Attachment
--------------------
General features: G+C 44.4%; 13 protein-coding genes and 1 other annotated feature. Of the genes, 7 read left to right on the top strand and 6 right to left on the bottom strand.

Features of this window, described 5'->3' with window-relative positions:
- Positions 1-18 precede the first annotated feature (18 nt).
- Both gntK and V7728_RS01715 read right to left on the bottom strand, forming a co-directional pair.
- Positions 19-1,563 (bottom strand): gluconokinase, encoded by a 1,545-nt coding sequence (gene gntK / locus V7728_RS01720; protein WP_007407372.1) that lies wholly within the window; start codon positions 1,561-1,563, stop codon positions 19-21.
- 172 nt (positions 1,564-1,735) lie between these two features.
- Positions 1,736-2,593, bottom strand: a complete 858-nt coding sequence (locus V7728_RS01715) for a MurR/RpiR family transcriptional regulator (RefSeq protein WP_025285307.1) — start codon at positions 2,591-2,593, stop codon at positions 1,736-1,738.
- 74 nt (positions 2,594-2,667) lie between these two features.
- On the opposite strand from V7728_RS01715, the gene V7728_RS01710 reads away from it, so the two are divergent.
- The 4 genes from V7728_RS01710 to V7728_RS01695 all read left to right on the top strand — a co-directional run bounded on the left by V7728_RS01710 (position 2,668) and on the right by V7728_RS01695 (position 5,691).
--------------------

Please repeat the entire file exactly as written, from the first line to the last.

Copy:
General features: G+C 44.4%; 13 protein-coding genes and 1 other annotated feature. Of the genes, 7 read left to right on the top strand and 6 right to left on the bottom strand.

Features of this window, described 5'->3' with window-relative positions:
- Positions 1-18 precede the first annotated feature (18 nt).
- Both gntK and V7728_RS01715 read right to left on the bottom strand, forming a co-directional pair.
- Positions 19-1,563 (bottom strand): gluconokinase, encoded by a 1,545-nt coding sequence (gene gntK / locus V7728_RS01720; protein WP_007407372.1) that lies wholly within the window; start codon positions 1,561-1,563, stop codon positions 19-21.
- 172 nt (positions 1,564-1,735) lie between these two features.
- Positions 1,736-2,593, bottom strand: a complete 858-nt coding sequence (locus V7728_RS01715) for a MurR/RpiR family transcriptional regulator (RefSeq protein WP_025285307.1) — start codon at positions 2,591-2,593, stop codon at positions 1,736-1,738.
- 74 nt (positions 2,594-2,667) lie between these two features.
- On the opposite strand from V7728_RS01715, the gene V7728_RS01710 reads away from it, so the two are divergent.
- The 4 genes from V7728_RS01710 to V7728_RS01695 all read left to right on the top strand — a co-directional run bounded on the left by V7728_RS01710 (position 2,668) and on the right by V7728_RS01695 (position 5,691).